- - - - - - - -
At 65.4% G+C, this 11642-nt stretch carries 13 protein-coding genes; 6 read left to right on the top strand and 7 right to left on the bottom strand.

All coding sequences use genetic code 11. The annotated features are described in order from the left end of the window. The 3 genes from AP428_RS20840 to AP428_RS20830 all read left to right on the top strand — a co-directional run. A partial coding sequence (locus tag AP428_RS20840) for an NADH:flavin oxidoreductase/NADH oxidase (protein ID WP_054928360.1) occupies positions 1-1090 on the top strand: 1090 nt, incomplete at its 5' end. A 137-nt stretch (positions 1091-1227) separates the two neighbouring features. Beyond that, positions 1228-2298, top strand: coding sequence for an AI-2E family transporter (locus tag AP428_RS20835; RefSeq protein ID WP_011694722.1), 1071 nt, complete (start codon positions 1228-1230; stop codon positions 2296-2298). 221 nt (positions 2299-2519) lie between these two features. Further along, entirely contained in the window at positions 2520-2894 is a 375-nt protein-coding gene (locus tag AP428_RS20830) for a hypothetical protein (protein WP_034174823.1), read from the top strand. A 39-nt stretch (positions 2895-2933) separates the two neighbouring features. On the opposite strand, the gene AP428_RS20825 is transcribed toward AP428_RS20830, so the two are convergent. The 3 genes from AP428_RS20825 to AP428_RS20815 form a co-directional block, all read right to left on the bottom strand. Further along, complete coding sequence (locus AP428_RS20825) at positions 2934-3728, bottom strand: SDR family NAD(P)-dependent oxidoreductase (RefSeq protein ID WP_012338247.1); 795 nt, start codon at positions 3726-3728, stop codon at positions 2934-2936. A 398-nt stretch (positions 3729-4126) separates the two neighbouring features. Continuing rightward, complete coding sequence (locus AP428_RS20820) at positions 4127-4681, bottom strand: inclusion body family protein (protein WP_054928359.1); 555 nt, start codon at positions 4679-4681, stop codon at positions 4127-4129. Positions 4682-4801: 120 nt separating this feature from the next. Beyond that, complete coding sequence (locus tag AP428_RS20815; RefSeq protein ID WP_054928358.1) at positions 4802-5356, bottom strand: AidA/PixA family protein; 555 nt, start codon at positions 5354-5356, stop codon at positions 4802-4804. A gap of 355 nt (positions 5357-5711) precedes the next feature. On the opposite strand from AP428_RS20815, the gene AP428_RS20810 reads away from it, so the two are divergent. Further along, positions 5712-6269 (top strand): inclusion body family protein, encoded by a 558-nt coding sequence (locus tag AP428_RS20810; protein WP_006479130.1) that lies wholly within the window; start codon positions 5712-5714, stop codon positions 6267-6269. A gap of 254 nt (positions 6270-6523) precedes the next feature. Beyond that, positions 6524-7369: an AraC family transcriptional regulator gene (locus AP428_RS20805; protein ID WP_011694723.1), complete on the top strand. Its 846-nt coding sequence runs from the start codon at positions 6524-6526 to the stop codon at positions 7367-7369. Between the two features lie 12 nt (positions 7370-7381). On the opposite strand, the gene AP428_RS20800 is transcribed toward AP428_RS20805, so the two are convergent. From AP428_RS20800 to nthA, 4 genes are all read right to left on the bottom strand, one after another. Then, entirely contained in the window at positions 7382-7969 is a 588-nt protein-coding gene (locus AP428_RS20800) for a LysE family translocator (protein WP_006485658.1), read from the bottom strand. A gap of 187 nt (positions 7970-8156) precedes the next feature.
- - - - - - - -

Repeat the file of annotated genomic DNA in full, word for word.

At 65.4% G+C, this 11642-nt stretch carries 13 protein-coding genes; 6 read left to right on the top strand and 7 right to left on the bottom strand.

All coding sequences use genetic code 11. The annotated features are described in order from the left end of the window. The 3 genes from AP428_RS20840 to AP428_RS20830 all read left to right on the top strand — a co-directional run. A partial coding sequence (locus tag AP428_RS20840) for an NADH:flavin oxidoreductase/NADH oxidase (protein ID WP_054928360.1) occupies positions 1-1090 on the top strand: 1090 nt, incomplete at its 5' end. A 137-nt stretch (positions 1091-1227) separates the two neighbouring features. Beyond that, positions 1228-2298, top strand: coding sequence for an AI-2E family transporter (locus tag AP428_RS20835; RefSeq protein ID WP_011694722.1), 1071 nt, complete (start codon positions 1228-1230; stop codon positions 2296-2298). 221 nt (positions 2299-2519) lie between these two features. Further along, entirely contained in the window at positions 2520-2894 is a 375-nt protein-coding gene (locus tag AP428_RS20830) for a hypothetical protein (protein WP_034174823.1), read from the top strand. A 39-nt stretch (positions 2895-2933) separates the two neighbouring features. On the opposite strand, the gene AP428_RS20825 is transcribed toward AP428_RS20830, so the two are convergent. The 3 genes from AP428_RS20825 to AP428_RS20815 form a co-directional block, all read right to left on the bottom strand. Further along, complete coding sequence (locus AP428_RS20825) at positions 2934-3728, bottom strand: SDR family NAD(P)-dependent oxidoreductase (RefSeq protein ID WP_012338247.1); 795 nt, start codon at positions 3726-3728, stop codon at positions 2934-2936. A 398-nt stretch (positions 3729-4126) separates the two neighbouring features. Continuing rightward, complete coding sequence (locus AP428_RS20820) at positions 4127-4681, bottom strand: inclusion body family protein (protein WP_054928359.1); 555 nt, start codon at positions 4679-4681, stop codon at positions 4127-4129. Positions 4682-4801: 120 nt separating this feature from the next. Beyond that, complete coding sequence (locus tag AP428_RS20815; RefSeq protein ID WP_054928358.1) at positions 4802-5356, bottom strand: AidA/PixA family protein; 555 nt, start codon at positions 5354-5356, stop codon at positions 4802-4804. A gap of 355 nt (positions 5357-5711) precedes the next feature. On the opposite strand from AP428_RS20815, the gene AP428_RS20810 reads away from it, so the two are divergent. Further along, positions 5712-6269 (top strand): inclusion body family protein, encoded by a 558-nt coding sequence (locus tag AP428_RS20810; protein WP_006479130.1) that lies wholly within the window; start codon positions 5712-5714, stop codon positions 6267-6269. A gap of 254 nt (positions 6270-6523) precedes the next feature. Beyond that, positions 6524-7369: an AraC family transcriptional regulator gene (locus AP428_RS20805; protein ID WP_011694723.1), complete on the top strand. Its 846-nt coding sequence runs from the start codon at positions 6524-6526 to the stop codon at positions 7367-7369. Between the two features lie 12 nt (positions 7370-7381). On the opposite strand, the gene AP428_RS20800 is transcribed toward AP428_RS20805, so the two are convergent. From AP428_RS20800 to nthA, 4 genes are all read right to left on the bottom strand, one after another. Then, entirely contained in the window at positions 7382-7969 is a 588-nt protein-coding gene (locus AP428_RS20800) for a LysE family translocator (protein WP_006485658.1), read from the bottom strand. A gap of 187 nt (positions 7970-8156) precedes the next feature.